Released: 11 November 1976
Track List: I Want You; Take Me; Calling Dr. Love; Ladies Room; Baby Driver; Love ‘Em and Leave ‘Em; Mr. Speed; See You in Your Dreams; Hard Luck Woman; Makin’ Love
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Best song: Mmm, that’s tough. “Calling Dr. Love” or “Makin’ Love”.
Worst song: “Baby Driver”, but “Mr. Speed” gets a dishonorable mention.
Previous album: Destroyer
Next album: Love Gun
Scholars could argue for months at least as to which album cover from the Second Trilogy is the most iconic. Ken Kelly’s vivid depictions of Kiss-as-Four-Horsemen on Destroyer and Kiss-as-Lords-of-the-Harem on Love Gun are fantastic, and yet Michael Doret’s cover for Rock and Roll Over, to my mind, is the epitome of Kiss cover art.
The band has just conquered the world with the one-two punch of Alive! and Destroyer. Just a few weeks before Rock and Roll Over released, Kiss appeared on the Paul Lynde Halloween Special, introduced to the King of Camp by the Wicked Witch of the West herself, Margaret Hamilton. They did several of their songs, notably “Detroit Rock City.” Now what?
“I Want You” followed by “Take Me” has to be one of the best song title pairings ever put back-to-back on an album. The former is probably the album’s high point; should have saved it for Side Two, lads! The guitar work is some of the best yet, both in the riffs and in the solo. The urgency Paul puts into the vocals. The buildup, then descent back to the gentle opening riff, then that ring-modulated guitar-and-drum tantrum before the final chorus of “I want yous”. This is superb. If this had been on Destroyer in place of “Beth”, that album would have been one of the greatest ever not made by someone from Liverpool.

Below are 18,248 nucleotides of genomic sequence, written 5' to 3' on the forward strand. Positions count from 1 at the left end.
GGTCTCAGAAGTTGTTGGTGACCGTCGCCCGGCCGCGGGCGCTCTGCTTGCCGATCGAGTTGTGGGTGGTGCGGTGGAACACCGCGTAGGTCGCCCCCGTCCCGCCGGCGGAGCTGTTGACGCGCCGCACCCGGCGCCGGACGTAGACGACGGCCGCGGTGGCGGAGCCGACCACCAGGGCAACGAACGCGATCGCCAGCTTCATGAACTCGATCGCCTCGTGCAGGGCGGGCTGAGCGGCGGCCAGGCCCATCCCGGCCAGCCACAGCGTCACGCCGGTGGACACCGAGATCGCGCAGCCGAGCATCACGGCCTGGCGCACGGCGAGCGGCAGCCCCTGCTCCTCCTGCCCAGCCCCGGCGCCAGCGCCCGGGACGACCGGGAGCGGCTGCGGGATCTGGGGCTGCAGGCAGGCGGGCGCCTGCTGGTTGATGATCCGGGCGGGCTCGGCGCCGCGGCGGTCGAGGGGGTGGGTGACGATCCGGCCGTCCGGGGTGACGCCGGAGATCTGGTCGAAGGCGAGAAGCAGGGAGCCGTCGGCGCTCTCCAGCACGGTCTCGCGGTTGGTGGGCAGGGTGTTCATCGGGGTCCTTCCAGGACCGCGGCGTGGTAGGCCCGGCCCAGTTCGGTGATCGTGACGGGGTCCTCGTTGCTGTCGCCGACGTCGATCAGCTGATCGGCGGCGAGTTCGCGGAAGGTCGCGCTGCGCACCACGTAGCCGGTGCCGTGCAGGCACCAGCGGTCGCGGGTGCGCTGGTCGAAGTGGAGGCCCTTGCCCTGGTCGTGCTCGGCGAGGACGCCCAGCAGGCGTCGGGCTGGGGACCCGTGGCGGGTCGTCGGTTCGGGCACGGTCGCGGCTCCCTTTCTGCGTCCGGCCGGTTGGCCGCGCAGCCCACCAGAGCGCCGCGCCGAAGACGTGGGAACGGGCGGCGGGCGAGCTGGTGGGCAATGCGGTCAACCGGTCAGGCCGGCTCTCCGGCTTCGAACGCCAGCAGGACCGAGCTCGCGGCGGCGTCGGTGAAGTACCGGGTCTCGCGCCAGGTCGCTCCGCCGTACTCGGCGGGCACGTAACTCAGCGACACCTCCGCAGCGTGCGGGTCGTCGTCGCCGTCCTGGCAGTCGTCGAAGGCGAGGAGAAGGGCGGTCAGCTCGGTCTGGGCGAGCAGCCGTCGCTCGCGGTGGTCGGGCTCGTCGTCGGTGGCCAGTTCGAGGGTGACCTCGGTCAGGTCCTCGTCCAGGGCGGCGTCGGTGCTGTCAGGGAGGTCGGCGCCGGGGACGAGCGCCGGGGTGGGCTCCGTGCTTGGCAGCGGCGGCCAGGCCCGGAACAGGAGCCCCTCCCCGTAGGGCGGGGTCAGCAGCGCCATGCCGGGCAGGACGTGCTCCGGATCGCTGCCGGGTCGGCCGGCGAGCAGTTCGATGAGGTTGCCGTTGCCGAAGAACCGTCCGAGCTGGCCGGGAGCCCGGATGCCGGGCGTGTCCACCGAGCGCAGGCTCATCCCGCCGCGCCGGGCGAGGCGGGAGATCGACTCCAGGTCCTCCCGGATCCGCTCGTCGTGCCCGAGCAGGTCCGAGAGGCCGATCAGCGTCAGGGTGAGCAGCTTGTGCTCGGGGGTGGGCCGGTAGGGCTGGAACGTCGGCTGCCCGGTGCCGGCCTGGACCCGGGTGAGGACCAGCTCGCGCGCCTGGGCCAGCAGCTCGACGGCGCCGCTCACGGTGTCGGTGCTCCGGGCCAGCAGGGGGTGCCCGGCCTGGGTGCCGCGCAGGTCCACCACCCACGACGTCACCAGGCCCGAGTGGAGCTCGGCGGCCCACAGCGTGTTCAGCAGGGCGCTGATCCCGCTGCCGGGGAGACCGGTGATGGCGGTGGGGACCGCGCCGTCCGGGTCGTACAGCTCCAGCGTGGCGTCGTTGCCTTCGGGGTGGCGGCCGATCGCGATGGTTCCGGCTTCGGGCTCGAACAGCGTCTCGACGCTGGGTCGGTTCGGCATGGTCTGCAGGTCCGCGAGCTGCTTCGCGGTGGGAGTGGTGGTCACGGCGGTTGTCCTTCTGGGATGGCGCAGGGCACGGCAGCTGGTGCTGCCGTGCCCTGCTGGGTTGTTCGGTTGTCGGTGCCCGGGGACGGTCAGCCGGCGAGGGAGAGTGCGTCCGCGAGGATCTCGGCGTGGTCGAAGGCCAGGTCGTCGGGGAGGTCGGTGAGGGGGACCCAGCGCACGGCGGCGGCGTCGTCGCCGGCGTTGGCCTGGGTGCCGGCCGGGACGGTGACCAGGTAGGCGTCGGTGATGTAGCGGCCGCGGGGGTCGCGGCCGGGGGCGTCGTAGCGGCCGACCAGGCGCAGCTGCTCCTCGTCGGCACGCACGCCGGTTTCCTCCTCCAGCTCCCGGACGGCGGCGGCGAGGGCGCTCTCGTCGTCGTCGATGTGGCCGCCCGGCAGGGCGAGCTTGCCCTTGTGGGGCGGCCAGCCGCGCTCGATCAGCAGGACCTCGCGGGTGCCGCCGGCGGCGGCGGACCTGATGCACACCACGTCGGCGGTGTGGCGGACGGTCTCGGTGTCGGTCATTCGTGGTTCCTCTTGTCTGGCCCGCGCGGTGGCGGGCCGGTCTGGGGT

“Take Me” was not a hit, and I can’t figure out why. It’s got big energy and big crunchiness. It starts with the most hilarious opening line in the catalogue, bar none (“Put your hand in my pocket, grab onto my rocket” … come to think of it, that might have been a little too explicit for a big hit in 1976). The band is having fun. Gene’s doing little bass things. Ace and Paul are bringing riffs. Peter is abusing the hell out of that hi-hat.